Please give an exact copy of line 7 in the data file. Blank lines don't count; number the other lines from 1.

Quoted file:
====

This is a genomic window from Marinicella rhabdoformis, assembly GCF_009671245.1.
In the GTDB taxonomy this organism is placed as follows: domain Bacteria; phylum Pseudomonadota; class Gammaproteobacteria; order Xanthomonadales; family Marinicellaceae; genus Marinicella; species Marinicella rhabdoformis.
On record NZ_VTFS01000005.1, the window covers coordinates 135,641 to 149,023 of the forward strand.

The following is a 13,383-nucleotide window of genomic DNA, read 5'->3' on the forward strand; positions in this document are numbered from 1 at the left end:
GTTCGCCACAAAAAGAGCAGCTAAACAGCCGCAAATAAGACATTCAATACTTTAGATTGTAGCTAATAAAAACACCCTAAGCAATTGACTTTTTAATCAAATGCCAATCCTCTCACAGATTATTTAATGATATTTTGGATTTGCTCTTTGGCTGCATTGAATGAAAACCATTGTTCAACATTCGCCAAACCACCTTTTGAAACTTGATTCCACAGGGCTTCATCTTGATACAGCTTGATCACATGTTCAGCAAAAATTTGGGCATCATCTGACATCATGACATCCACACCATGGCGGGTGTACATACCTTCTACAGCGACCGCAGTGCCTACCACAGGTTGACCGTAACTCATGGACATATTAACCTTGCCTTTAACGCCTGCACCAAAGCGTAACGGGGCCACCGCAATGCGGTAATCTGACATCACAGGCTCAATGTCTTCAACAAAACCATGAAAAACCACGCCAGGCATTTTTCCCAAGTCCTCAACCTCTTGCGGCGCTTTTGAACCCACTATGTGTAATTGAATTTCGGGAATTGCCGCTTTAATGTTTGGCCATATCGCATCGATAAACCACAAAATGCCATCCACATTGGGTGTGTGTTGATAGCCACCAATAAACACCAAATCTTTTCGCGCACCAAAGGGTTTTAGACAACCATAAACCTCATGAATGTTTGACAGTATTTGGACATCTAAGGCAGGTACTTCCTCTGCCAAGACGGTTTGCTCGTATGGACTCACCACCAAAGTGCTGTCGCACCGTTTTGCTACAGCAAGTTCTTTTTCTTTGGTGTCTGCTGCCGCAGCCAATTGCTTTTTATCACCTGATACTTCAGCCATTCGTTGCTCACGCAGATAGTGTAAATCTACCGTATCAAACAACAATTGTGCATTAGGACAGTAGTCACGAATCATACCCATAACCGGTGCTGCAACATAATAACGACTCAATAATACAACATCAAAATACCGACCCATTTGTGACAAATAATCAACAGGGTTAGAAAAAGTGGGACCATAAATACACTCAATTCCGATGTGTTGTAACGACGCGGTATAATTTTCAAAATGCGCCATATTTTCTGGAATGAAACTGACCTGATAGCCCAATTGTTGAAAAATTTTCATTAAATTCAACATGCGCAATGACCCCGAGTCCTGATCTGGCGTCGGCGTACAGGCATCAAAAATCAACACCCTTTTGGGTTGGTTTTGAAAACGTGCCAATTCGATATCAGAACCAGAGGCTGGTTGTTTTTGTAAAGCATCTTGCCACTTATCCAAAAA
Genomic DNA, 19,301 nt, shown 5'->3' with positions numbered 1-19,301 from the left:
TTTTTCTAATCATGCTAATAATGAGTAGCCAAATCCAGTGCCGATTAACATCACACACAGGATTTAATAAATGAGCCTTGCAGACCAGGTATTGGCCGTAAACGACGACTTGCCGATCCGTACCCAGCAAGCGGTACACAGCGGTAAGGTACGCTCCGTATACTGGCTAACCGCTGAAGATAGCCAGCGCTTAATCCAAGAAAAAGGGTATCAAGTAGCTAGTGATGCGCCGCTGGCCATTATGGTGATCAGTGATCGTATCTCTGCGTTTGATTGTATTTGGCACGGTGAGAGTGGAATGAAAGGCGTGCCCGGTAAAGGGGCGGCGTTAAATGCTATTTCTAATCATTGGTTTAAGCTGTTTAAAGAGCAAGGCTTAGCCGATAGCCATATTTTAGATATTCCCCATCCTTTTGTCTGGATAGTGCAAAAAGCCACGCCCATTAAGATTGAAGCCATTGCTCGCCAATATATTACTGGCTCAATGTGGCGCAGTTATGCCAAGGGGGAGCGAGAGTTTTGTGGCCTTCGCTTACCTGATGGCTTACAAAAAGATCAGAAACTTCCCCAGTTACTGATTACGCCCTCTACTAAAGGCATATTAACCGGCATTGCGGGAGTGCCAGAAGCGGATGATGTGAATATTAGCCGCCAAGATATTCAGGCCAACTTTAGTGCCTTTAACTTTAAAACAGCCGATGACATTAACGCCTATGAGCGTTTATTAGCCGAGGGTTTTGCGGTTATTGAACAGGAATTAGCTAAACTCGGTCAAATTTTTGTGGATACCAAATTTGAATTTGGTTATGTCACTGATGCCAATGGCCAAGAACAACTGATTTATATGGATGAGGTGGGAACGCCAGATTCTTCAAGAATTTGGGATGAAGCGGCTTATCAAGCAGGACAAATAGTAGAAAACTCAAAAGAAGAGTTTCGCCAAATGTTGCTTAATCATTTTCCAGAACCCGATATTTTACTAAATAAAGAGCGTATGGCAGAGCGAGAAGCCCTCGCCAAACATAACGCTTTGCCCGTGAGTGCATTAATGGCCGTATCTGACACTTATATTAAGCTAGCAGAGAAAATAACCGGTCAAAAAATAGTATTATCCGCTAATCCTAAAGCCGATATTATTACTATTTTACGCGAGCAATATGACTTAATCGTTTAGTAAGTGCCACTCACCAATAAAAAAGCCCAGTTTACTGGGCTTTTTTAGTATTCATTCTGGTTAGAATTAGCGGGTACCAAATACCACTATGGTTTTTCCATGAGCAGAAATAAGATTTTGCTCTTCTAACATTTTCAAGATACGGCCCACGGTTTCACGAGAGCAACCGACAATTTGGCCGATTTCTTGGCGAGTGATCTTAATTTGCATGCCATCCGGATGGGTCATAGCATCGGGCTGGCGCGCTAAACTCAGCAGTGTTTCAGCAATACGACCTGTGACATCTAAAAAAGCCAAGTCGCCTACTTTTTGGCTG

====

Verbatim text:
TTTTTCTAATCATGCTAATAATGAGTAGCCAAATCCAGTGCCGATTAACATCACACACAGGATTTAATAAATGAGCCTTGCAGACCAGGTATTGGCCGTAAACGACGACTTGCCGATCCGTACCCAGCAAGCGGTACACAGCGGTAAGGTACGCTCCGTATACTGGCTAACCGCTGAAGATAGCCAGCGCTTAATCCAAGAAAAAGGGTATCAAGTAGCTAGTGATGCGCCGCTGGCCATTATGGTGATCAGTGATCGTATCTCTGCGTTTGATTGTATTTGGCACGGTGAGAGTGGAATGAAAGGCGTGCCCGGTAAAGGGGCGGCGTTAAATGCTATTTCTAATCATTGGTTTAAGCTGTTTAAAGAGCAAGGCTTAGCCGATAGCCATATTTTAGATATTCCCCATCCTTTTGTCTGGATAGTGCAAAAAGCCACGCCCATTAAGATTGAAGCCATTGCTCGCCAATATATTACTGGCTCAATGTGGCGCAGTTATGCCAAGGGGGAGCGAGAGTTTTGTGGCCTTCGCTTACCTGATGGCTTACAAAAAGATCAGAAACTTCCCCAGTTACTGATTACGCCCTCTACTAAAGGCATATTAACCGGCATTGCGGGAGTGCCAGAAGCGGATGATGTGAATATTAGCCGCCAAGATATTCAGGCCAACTTTAGTGCCTTTAACTTTAAAACAGCCGATGACATTAACGCCTATGAGCGTTTATTAGCCGAGGGTTTTGCGGTTATTGAACAGGAATTAGCTAAACTCGGTCAAATTTTTGTGGATACCAAATTTGAATTTGGTTATGTCACTGATGCCAATGGCCAAGAACAACTGATTTATATGGATGAGGTGGGAACGCCAGATTCTTCAAGAATTTGGGATGAAGCGGCTTATCAAGCAGGACAAATAGTAGAAAACTCAAAAGAAGAGTTTCGCCAAATGTTGCTTAATCATTTTCCAGAACCCGATATTTTACTAAATAAAGAGCGTATGGCAGAGCGAGAAGCCCTCGCCAAACATAACGCTTTGCCCGTGAGTGCATTAATGGCCGTATCTGACACTTATATTAAGCTAGCAGAGAAAATAACCGGTCAAAAAATAGTATTATCCGCTAATCCTAAAGCCGATATTATTACTATTTTACGCGAGCAATATGACTTAATCGTTTAGTAAGTGCCACTCACCAATAAAAAAGCCCAGTTTACTGGGCTTTTTTAGTATTCATTCTGGTTAGAATTAGCGGGTACCAAATACCACTATGGTTTTTCCATGAGCAGAAATAAGATTTTGCTCTTCTAACATTTTCAAGATACGGCCCACGGTTTCACGAGAGCAACCGACAATTTGGCCGATTTCTTGGCGAGTGATCTTAATTTGCATGCCATCCGGATGGGTCATAGCATCGGGCTGGCGCGCTAAACTCAGCAGTGTTTCAGCAATACGACCTGTGACATCTAAAAAAGCCAAGTCGCCTACTTTTTGGCTG